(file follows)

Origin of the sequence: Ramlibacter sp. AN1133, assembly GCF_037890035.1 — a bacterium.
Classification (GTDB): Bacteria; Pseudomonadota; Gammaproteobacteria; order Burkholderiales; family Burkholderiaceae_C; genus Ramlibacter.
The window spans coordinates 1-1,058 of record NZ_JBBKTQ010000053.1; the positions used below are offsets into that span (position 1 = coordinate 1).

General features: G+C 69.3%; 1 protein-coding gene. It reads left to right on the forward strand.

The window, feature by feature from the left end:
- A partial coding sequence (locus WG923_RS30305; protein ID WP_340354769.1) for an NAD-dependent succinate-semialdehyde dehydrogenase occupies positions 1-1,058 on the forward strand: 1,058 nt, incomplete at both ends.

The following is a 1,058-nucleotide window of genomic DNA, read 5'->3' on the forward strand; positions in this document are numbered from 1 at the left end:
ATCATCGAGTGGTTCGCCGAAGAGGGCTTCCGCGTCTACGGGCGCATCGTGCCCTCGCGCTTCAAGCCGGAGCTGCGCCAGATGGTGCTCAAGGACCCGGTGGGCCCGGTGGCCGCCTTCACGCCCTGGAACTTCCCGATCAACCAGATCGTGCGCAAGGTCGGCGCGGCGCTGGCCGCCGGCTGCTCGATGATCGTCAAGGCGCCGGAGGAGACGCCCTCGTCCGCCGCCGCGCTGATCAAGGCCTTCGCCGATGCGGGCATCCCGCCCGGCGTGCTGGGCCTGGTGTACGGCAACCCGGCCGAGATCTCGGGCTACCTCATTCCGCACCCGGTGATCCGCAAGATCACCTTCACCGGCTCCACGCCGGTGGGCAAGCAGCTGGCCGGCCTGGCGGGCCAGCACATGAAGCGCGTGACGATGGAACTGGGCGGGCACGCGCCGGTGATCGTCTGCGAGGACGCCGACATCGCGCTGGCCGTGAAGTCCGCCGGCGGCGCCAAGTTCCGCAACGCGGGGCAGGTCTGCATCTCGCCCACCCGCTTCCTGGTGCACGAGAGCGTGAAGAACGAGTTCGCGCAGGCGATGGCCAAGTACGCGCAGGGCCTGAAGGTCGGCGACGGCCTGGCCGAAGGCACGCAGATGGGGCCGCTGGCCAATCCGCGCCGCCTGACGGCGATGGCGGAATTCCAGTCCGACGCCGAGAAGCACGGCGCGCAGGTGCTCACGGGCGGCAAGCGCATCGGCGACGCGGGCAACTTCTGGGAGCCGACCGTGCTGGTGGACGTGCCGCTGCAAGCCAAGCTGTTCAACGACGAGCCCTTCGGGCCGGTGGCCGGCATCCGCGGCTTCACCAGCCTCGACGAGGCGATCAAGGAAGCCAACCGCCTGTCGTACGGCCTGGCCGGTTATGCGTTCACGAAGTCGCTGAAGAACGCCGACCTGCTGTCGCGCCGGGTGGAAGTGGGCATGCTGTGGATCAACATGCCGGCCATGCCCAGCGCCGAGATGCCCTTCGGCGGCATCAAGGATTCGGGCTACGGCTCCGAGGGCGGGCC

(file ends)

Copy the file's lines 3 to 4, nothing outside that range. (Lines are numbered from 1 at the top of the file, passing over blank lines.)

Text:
The window spans coordinates 1-1,058 of record NZ_JBBKTQ010000053.1; the positions used below are offsets into that span (position 1 = coordinate 1).

General features: G+C 69.3%; 1 protein-coding gene. It reads left to right on the forward strand.